Report from Chicago
When was the last time the world saw Ronald Reagan invite Mikhail Gorbachev to join him and his dear wife Nancy in a threesome? It probably was 1987 and it surely happened in the photocopied pages of some dirty Punk fanzine. Back then, amateur editors spared us from political correctness, and the DIY esthetics of the day was spit-in-the-face-of-the-system. We could definitely use some of that naïve edge today.
We need to brazen the frigidity of an “art world” in which freedom of expression is sanitized by austerity measures triggered by a few douches in Congress. Even museums are cutting public access to culture by charging suburbanites an arm and a leg to see Renoir and Monet.
Good thing that the underground is like chewing gum underneath your shoe -- always sticky. A perfect example is the Chicago-based organization Public Collectors, whose mission involves collecting the most ephemeral uncollectibles -- everything from old chain letters to illustrations for cuticle cures -- and making them available to other collectors and the public.
So last weekend I spent four hours browsing an infinity of stapled, collaged, collated and photocopied pages of dot-matrix smudge at a Public Collectors event titled “UNDERGROUND MUSIC FANZINES from the late 1980s-early '90s,” held at the Storefront at 2606 N. California Avenue in the Logan Square neighborhood of Chicago.
It felt good to have my hands caress not a computer keyboard but this print world of manifestos, attacks on religion, protest signs and interviews with cult figures like legendary singer of the Trash band M.O.D. Back then editorials printed in all capital letters. Opinion was handy, unapologetic and politically progressive. Kids raged against Reagan’s trickle-down economics, the Iran-Contra scandal, Bush’s denial of AIDS, and censorship provoked by the implementation of warning labels on records by the PMRC (Parental Music Research Center). Do people even remember that was Tipper Gore’s pet project?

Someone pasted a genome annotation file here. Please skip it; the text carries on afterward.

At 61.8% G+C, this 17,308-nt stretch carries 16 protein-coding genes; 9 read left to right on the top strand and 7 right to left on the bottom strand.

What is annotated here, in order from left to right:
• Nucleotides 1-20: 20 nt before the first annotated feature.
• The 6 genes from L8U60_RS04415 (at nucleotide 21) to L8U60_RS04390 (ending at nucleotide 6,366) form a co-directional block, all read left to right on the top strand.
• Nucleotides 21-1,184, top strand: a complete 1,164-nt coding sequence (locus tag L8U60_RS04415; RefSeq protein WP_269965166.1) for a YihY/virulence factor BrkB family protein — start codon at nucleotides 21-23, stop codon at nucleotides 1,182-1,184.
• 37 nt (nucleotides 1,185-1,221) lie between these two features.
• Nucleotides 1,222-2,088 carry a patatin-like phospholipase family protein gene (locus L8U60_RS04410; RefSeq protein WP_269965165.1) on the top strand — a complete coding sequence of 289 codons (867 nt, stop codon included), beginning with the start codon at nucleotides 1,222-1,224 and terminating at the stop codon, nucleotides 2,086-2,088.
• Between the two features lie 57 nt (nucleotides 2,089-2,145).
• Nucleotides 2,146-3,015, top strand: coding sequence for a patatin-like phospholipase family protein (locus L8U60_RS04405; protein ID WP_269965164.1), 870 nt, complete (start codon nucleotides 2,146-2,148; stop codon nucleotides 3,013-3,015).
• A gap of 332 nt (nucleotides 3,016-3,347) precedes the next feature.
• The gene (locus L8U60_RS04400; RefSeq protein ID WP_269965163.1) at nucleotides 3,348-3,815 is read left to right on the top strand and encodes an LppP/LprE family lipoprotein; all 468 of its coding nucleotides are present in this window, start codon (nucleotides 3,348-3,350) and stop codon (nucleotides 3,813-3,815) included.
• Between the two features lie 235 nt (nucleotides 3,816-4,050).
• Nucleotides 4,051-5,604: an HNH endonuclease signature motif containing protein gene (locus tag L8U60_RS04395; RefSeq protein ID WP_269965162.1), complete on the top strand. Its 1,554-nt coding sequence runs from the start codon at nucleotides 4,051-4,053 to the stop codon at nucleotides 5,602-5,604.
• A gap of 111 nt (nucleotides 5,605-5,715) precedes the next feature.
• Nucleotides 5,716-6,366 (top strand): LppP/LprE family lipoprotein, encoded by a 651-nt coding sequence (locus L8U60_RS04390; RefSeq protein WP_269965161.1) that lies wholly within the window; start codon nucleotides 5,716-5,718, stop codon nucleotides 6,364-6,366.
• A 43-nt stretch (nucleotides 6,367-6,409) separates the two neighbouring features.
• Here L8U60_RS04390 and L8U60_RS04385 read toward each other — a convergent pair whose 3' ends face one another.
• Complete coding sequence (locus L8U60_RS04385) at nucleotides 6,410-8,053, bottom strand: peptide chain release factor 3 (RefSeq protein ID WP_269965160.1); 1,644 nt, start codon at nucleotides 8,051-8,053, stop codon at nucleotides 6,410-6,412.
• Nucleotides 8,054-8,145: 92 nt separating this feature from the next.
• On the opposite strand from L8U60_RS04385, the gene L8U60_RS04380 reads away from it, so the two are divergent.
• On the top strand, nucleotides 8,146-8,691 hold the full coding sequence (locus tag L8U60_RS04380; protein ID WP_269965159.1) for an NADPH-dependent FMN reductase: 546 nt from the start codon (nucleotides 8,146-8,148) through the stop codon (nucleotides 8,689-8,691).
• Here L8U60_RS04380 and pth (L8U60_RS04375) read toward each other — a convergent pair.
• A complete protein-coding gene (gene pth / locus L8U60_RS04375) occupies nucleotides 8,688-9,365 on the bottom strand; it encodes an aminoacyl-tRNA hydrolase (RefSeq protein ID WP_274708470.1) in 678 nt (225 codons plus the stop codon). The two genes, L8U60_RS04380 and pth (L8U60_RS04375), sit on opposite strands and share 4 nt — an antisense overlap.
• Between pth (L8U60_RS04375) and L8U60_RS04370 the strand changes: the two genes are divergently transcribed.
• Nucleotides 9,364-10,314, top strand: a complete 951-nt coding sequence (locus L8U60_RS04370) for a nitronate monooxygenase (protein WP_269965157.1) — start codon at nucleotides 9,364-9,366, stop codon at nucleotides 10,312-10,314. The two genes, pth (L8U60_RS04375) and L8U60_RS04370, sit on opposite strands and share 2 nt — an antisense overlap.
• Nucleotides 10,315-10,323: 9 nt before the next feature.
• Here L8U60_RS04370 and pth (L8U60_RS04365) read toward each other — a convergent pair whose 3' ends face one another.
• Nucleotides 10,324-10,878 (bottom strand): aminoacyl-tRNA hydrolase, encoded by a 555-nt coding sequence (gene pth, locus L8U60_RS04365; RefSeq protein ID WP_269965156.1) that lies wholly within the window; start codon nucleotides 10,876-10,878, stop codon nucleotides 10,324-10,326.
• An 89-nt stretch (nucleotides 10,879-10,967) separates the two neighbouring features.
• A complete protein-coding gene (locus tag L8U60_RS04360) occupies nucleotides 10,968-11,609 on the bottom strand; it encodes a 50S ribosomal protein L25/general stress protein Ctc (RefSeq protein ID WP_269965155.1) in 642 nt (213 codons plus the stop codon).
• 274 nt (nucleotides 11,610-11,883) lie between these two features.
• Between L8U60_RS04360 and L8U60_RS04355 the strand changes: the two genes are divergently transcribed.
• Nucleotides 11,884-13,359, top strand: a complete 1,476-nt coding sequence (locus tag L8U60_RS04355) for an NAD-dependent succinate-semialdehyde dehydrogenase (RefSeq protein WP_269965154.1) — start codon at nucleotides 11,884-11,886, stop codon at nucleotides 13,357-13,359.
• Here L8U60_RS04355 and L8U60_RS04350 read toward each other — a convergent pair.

Nothing was sacred. The cover of Total Trash #10 (1987) sported an awesome drawing of Ayatollah Khomeini wasting a couple of big-headed children. It was signed by Joe Minardi -- I wonder if he still makes art. At least I know Tony Rettman, the distinguished publisher of I4NI zine, wrote a book recently about the Detroit scene aptly titled Why Be Something That You’re Not-Detroit Hardcore 1979-1985.
Stapled inside of one zine I found a small, strange flip book of poetry titled White Boy. It’s signed by Paul Weinman and in it the artist establishes parallels between race, gender and the National Endowment for the Arts, which apparently denied his application for a grant. One of the pages reads:
“1. Mapplethorpe was gay. 2. Serrano is Hispanic. 3. 2-Live Crew is Black. White Boy TRIES PUBL. PAPER EXPOSING RACISM HOMOPHOBIA - BUT IS REJECTED BY NEA SINCE WB PEN WAS DIPPED IN PISS”
I found out that Weinman is alive through his daughter’s blog “White Girl Black Face.” Paul has Alzheimer’s and happens to be married to the Bravo Work of Art television show contestant Judith Ann Braun.
The world is such a small place and, even though technology changes constantly, the way in which we distribute information and create social networks doesn’t. Ideology has no age and rage springs eternal. All it takes is a sign of protest and a little DYI.
PEDRO VÉLEZ is an art critic and writer hibernating in Chicago.